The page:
Rady, MC (2012) Judicial Organization and Decision Making in Old Hungary. Slavonic and East European Review , 90 (3) 450 - 481. 10.5699/slaveasteurorev2.90.3.0450.
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Some older accounts of Hungarian judicial organization in the period before 1848 have emphasized the conservatism of the judges, their interest in maintaining noble hegemony and their participation in the peasantry's oppression. Most studies have, however, neglected the role of the kingdom's judges, seeing them as ‘expert clerks’, whose task it was to fit the case to the law in syllogistic fashion. This article shows that Hungary's judicial organization was more participatory than is usually maintained, particularly at the level of the village, county and seigneurial lordship. Decisions and punishments were often made there by way of popular consultation, with reference to customary observance. In their composition, the central courts of the curia also drew upon a wide membership. The verdicts that they pronounced, although seldom explained, rested on written sources and on a specific approach to the law that constituted a stylus curiae. Although aware of precedent, case law did not develop in Hungary. Nevertheless, decision making in the central courts was relatively free of political interference and judges were often imaginative in their interpretation of the law, even to the extent of introducing new approaches in respect of the kingdom's commercial law. Hungary's judges were thus neither cruel representatives of noble privilege nor colourless functionaries but, as elsewhere, ‘limited human intellects navigating seas of uncertainty’.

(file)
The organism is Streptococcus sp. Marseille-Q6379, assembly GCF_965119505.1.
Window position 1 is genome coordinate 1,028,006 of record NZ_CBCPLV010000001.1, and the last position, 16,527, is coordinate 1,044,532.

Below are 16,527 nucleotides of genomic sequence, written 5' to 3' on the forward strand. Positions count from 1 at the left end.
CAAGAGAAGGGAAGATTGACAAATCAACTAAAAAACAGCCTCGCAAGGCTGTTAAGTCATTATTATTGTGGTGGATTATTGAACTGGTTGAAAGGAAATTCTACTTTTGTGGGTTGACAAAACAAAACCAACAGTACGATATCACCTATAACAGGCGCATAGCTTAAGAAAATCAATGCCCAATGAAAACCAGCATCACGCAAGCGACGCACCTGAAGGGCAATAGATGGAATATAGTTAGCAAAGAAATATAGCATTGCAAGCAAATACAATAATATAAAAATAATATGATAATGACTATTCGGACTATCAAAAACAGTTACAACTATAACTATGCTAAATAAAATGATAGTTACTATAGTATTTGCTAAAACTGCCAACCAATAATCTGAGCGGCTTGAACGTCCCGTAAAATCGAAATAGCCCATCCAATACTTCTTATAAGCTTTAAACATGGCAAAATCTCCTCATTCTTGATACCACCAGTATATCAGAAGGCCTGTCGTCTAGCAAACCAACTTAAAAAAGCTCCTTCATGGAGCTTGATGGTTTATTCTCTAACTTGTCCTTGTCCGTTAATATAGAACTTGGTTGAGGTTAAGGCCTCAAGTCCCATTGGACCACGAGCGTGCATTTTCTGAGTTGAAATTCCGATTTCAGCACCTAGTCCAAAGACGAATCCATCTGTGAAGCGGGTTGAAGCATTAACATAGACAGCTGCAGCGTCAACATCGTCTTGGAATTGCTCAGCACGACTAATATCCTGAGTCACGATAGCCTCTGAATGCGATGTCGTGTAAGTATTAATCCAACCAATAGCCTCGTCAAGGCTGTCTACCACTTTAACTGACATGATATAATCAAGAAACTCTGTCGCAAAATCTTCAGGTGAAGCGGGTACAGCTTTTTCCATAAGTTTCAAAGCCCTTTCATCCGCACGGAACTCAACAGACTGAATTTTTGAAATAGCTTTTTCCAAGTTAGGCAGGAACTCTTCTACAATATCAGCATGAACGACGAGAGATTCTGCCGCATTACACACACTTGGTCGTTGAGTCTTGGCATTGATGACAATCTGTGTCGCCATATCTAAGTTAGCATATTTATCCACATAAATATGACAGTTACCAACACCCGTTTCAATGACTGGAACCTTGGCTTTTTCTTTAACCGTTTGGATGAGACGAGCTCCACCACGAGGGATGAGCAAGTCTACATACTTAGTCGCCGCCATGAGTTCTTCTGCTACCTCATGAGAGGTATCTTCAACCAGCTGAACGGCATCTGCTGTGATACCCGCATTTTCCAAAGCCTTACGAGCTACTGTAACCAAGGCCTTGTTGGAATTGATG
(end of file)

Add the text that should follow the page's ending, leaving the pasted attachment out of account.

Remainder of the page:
|Title:||Judicial Organization and Decision Making in Old Hungary|
|Open access status:||An open access version is available from UCL Discovery|
|Keywords:||Hungary, Law, Legal History|
|UCL classification:||UCL > School of Arts and Social Sciences > SSEES (School of Slavonic and East European Studies)|
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